Black Killer Sentenced in Metairie Double Murder
Introductory Note by David Sims: Entering a White family’s house to grab a purse left on a table, two Black burglars in a formerly nearly all-White New Orleans suburb decided to murder (with a shotgun) a middle-aged father as he slept in a chair and then also murder his 25-year-old son as he came running into the living room. Pictured above are the White victims.
DEXTER ALLEN, the teenager convicted of creeping into a Metairie home with a shotgun and killing father David Pence and his son, Nicholas Pence, in their den, was sentenced Friday (April 21) to life in prison. The sentencing came a day before the second anniversary of the April 22, 2015, murders.
In a rare display of emotion from the bench, 24th Judicial District Court Judge Raymond Steib Jr. choked back tears of sympathy for the victims’ family as he ordered Allen, 19, imprisoned for life without the possibility of probation, parole or suspension of sentence.
“David Pence was shot and killed while he slept, not once but three times,” Steib told Allen. “I still remember the demonstration of the officer showing what physical effort it took to pump that shotgun three times. Then, with the house filled with smoke and burning gunpowder, you pumped two more shots into Nicholas Pence.”
Steib called the killings an intentionally horrible act. Noting that neither he nor the Pence family will ever understand why father and son were killed, Steib told Allen, “I can make sure that you never have the opportunity to do it again.”
Elizabeth Brandley Pence found her husband dead moments after the shooting and held her son as he took in his last breaths. On Friday, she was still shaking with relief as she stood with family, friends and neighbors on the steps of the Gretna courthouse following the sentencing.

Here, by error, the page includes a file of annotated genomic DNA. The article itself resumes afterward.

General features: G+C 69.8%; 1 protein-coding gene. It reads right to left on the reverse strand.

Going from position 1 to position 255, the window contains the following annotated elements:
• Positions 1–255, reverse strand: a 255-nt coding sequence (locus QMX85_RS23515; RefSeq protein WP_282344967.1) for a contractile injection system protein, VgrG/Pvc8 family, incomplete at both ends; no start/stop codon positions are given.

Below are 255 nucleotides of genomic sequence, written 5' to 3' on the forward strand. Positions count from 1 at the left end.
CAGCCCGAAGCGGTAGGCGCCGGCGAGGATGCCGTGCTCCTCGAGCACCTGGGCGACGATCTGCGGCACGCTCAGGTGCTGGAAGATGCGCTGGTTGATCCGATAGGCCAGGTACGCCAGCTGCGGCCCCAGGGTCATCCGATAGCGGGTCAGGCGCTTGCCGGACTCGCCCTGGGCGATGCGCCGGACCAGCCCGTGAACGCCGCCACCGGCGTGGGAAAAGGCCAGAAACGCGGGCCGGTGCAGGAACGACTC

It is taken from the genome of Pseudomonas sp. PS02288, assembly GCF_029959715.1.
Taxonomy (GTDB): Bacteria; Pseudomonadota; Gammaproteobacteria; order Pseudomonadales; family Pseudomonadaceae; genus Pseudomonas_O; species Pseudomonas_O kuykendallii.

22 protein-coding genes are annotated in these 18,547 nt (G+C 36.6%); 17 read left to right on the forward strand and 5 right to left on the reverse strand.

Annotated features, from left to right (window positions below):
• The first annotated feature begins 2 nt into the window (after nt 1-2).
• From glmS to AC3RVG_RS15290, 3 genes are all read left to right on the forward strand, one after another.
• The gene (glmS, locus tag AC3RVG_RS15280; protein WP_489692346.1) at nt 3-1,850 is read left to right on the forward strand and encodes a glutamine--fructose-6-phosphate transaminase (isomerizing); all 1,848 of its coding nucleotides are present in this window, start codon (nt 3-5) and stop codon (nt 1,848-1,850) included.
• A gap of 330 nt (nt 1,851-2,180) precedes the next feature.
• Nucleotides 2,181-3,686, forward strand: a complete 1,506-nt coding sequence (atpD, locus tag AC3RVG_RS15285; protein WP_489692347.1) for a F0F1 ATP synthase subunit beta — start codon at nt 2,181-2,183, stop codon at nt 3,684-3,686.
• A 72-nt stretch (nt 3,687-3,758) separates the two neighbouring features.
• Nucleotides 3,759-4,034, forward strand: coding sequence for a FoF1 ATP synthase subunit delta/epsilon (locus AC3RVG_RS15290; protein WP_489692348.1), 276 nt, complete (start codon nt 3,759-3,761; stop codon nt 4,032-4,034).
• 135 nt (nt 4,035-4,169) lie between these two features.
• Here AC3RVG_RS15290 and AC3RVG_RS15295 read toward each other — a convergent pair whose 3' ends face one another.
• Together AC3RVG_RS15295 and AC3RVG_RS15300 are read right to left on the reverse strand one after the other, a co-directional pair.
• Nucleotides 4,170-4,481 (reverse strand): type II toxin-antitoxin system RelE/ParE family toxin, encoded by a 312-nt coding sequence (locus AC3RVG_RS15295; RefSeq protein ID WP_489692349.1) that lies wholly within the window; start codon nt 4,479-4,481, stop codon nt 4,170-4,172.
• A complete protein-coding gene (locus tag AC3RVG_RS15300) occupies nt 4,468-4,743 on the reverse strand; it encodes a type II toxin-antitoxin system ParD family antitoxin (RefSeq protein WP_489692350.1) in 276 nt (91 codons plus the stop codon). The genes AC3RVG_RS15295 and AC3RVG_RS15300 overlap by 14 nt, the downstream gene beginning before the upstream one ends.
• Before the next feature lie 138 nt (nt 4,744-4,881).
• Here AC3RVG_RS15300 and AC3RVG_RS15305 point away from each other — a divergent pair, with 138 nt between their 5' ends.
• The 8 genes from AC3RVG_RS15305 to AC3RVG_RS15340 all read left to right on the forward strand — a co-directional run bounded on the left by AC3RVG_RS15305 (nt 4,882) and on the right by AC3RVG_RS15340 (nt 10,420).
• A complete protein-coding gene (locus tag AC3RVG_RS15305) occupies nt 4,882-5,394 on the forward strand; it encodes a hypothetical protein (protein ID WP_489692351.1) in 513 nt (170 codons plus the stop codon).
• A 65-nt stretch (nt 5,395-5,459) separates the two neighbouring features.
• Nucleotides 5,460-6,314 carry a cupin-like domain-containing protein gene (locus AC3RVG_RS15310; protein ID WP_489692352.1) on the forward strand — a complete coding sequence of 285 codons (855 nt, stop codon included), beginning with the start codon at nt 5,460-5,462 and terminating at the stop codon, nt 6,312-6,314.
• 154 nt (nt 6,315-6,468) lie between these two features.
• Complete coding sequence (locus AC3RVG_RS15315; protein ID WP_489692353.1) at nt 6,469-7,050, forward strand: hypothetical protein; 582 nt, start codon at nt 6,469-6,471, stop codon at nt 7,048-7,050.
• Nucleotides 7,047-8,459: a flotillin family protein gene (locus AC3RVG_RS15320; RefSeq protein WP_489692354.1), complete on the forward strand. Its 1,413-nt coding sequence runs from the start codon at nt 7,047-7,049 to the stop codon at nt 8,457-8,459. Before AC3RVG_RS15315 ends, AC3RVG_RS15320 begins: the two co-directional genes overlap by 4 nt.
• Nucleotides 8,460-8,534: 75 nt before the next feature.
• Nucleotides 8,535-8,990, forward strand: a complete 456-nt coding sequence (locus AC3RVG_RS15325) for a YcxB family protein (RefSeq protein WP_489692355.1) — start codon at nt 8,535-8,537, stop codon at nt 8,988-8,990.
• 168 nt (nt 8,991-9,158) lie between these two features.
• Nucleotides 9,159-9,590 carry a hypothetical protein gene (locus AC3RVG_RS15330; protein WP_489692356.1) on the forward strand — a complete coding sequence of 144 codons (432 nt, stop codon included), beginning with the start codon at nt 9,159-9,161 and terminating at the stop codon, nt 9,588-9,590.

“This was a complete tragedy for our family but we feel justice has been served,” Elizabeth Pence said.
Shotgun Executions Shocked Metairie
Allen was convicted Oct. 17 of two counts of second-degree murder and 19 counts of simple burglary for the 2015 killings. On that April night, Allen and his then-girlfriend, Haraquon Degruy, were stealing property out of unlocked vehicles in the Pence’s Metairie neighborhood when Allen looked through a glass door and noticed a purse on the counter in the Pence family’s kitchen, prosecutors said.
Allen retrieved a Mossberg 12-gauge shotgun from a vehicle he’d carjacked earlier that day in New Orleans and went into the house. He shot David Pence, 56, in the head, abdomen and leg as the man sat in a living room easy chair. David Pence died instantly, never waking from his slumber, authorities said.
Nicholas Pence, 25, rushed into the den from the next room where he had been playing video games. He died of two shotgun blasts to the head, delivered as he was kneeling to the ground, prosecutors said.
The sounds of gunfire woke Elizabeth Pence, who was asleep in a bedroom. In a desperate 911 call, she can be heard begging her son to stay as Nicholas Pence took his last breaths and died in her arms.
In sentencing Allen, Steib referred to the recording of that call.
“I watched you during that phone call as it was being replayed, Mr. Allen. You showed no emotion. How you cannot feel for the mother of Nicholas Pence and the wife…,” the judge said, his voice breaking before he paused for a moment to collect himself, “the wife of David Pence, for the horror that you caused them, is cold.”